Thursday, April 19, 2007

Yom Hashoah

Last Sunday evening, Israel marked Yom Hashoah, with a ceremony at Yad Vashem including poems, stories, songs and speeches. Yet outshining the Prime Minister, Acting President and Chief Rabbis was Holocaust survivor and former Shinui head Tommy Lapid, who questioned the mantra of 'never again' by chastising Iran, calling on the world to prevent genocide in Darfur and personally asking the PM to do more to help the thousands of survivors living in poverty in Israel.

One abiding memory I have of Yom Hashoah is that of walking to the coastal road between Netanya and Tel Aviv and watching the scenes as dozens of cars stopped for the siren. Despite Israeli drivers being one of the more negative (and dangerous) parts of our society, it was amazing to see how they left their vehicles and sombrely stood with heads bowed to show their respect for those 6 million who were murdered just for being Jews.

That recognition is a far cry from when survivors first arrived after the war. Seen as representing weak Diaspora Jews who walked like sheep to the slaughter, they were insulted, ignored and even called 'soap'. Until the Eichman trial in the 1961, survivors were viewed as remnants of a bygone age when Jews were powerless and held up as proof of the Zionist axiom that only in Israel could Jews find a safe haven.

However, to our disgrace, the mistreatment of survivors continues today. While Germany provides Shoah victims with free rent, medicine and a generous monthly stipend, Israel presides over 80,000 survivors who live under the poverty line. What has become of our Zionist dream when those that endured the worst crime of the 20th century fill out their days starving and forgotten in a country supposed to care for them? What has the State come to when elderly survivors live better and more comfortably in Berlin than Jerusalem?


Yom Hashoah is always sandwiched between two festivals – Pesach, the time of our Freedom from Slavery and Yom Ha’atzmaut, the time of our Freedom from Exile. On Pesach we celebrate what Jewish philosopher Isaiah Berlin termed negative liberty - the absence of obstacles, barriers or constraints. Yom Ha’atzmaut meanwhile reflects our capacity for positive liberty – a platform that gives us the ability to take control of our lives, the idea that after two millennia Jews finally re-entered history to take responsibility for their future.

Yom Hashoah should remind us what happens when we don’t have freedom to determine our own affairs. Yet 60 years on, it would seem that neither the world nor the State of Israel has kept its promise to the survivors. As Africans are slaughtered in Sudan, messianic leaders plot in Teheran and thousands of survivors go to bed hungry in dilapidated Israeli flats, we should collectively be ashamed when we mark one of mankind's darkest hours.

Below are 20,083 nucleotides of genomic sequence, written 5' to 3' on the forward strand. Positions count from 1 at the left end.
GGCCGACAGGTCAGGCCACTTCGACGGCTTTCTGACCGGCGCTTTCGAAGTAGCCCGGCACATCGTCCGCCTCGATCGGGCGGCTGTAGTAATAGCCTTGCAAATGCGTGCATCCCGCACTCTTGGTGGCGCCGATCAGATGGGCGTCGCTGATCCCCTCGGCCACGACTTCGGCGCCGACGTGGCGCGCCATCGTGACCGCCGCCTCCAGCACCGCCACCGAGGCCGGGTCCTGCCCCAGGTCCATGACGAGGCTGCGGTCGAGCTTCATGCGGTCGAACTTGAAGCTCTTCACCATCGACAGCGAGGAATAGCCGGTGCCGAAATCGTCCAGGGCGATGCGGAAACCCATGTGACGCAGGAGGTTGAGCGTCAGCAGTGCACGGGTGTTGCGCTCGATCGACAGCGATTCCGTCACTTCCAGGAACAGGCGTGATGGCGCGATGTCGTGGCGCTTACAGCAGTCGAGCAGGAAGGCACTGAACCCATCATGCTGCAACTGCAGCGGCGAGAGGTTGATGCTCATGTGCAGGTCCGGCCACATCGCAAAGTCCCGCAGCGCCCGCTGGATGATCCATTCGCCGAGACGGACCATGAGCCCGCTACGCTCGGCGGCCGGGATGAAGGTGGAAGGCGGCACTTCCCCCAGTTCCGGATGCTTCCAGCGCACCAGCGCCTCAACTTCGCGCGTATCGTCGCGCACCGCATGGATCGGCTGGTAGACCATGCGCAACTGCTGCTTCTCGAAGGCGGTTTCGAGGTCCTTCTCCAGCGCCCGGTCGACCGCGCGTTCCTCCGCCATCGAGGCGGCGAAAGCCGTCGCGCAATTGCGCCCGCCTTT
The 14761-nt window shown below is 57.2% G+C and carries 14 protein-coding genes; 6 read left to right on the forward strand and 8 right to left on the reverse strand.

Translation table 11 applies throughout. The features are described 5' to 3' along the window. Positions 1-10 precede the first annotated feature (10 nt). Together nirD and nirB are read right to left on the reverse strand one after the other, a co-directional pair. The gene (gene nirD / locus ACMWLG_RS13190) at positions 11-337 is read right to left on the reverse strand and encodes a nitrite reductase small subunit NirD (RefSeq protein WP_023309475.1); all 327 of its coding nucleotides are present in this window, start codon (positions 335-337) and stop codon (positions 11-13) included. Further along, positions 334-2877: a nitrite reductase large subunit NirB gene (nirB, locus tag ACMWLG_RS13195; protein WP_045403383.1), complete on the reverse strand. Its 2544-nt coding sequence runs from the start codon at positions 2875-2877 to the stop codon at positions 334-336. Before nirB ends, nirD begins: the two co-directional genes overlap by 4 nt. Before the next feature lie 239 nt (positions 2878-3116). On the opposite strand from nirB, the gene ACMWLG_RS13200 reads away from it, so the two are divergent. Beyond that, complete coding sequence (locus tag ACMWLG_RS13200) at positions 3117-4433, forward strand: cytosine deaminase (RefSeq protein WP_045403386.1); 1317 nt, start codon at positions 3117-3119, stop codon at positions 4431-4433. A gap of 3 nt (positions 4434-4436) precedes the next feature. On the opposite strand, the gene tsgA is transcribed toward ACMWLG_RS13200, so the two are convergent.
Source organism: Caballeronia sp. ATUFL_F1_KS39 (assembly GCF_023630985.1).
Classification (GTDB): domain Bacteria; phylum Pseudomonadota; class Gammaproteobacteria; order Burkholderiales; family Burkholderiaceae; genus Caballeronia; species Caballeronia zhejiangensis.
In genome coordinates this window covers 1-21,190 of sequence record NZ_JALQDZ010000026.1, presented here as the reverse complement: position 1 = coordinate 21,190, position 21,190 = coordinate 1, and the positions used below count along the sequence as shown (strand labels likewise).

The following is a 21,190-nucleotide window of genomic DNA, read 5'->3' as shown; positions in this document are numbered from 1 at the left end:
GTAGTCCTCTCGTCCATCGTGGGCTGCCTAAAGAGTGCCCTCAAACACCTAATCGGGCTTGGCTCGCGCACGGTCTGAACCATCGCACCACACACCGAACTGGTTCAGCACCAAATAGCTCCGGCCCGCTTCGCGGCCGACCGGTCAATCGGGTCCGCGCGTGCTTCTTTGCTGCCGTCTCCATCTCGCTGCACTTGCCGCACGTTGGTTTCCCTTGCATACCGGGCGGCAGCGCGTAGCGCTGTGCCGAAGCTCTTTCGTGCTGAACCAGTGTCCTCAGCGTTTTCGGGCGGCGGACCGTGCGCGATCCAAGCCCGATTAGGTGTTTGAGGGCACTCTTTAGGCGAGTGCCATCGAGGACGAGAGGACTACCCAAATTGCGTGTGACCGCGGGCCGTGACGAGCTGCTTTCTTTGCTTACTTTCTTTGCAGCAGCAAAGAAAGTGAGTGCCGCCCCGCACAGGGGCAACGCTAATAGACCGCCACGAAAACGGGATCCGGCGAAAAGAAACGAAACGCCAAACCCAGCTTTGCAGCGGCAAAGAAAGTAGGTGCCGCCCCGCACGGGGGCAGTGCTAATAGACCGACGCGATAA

The Haftarah for 7th day Pesach describes a valley filled with lifeless bones as seen by the prophet Ezekiel. God explains that these bones are the whole house of Israel " who cry out that ‘Our bones are dried up, and our hope is lost; we are indeed cut off." Yet hope is not lost, explains the Lord; "Behold, I will open your graves and raise you from your graves, O my people. And I will bring you into the land of Israel."

There can be no excuses for the treatment of survivors. Yet one can't but be inspired by the journey of the Jewish people over the last 60 years, how the valley of bones became a country of freedom, hope and pride. How
survivors sang Hatikva at Bergen Belsen. How they left the valley of death to rebuild an ancient homeland, ingathering refugees from over 70 countries, creating a legal system rivaling Western Europe and providing the freest Arab press in the Middle East.

So as Israeli motorists temporarily leave behind their desire to break the ‘how many cars can I overtake in a minute’ record, let’s hope that we can harness the strength of those who lost everything yet had the fortitude to rebuild from scratch. And let’s hope we can utilize both the negative and positive freedoms that history has presented us with, so that the phrase ‘never again’ will no longer ring hollow in the ears of so many people who deserve better.

1 comment:

Anonymous said...

absolutely EXCELLENT reframing of isaiah berlin's positive vs. negative liberty, applied on yom hashoah vs. yom haatzmaut !!! really brilliant idea!!

that was really thought provoking!
as much as i am a fan of i. berlin, i've also felt something missing between positive and negative liberty, though these are very very helpful conceptual tools to understand the different types of liberty, the liberty human beings actually strive for is noth an "either/or" type, as usual.
and what your blog made me think about is that one of the struggles of the israeli society is actually struggling with (obviously not consciously) is to find this middle way between absolute negative and absolute positive liberty. and the more i think about it, the more i see how in this society, both types of liberty are extremely visible. negative liberty is very preponderant in the mentality, whereas the type of governance, and the type of expectations the people have from the government is highly positve liberty typed! and somehow i have the feeling that here in israel these two types are much less conflicting than in any other society.
as in "left wing/right wing" dont have the same connotation than in any other country.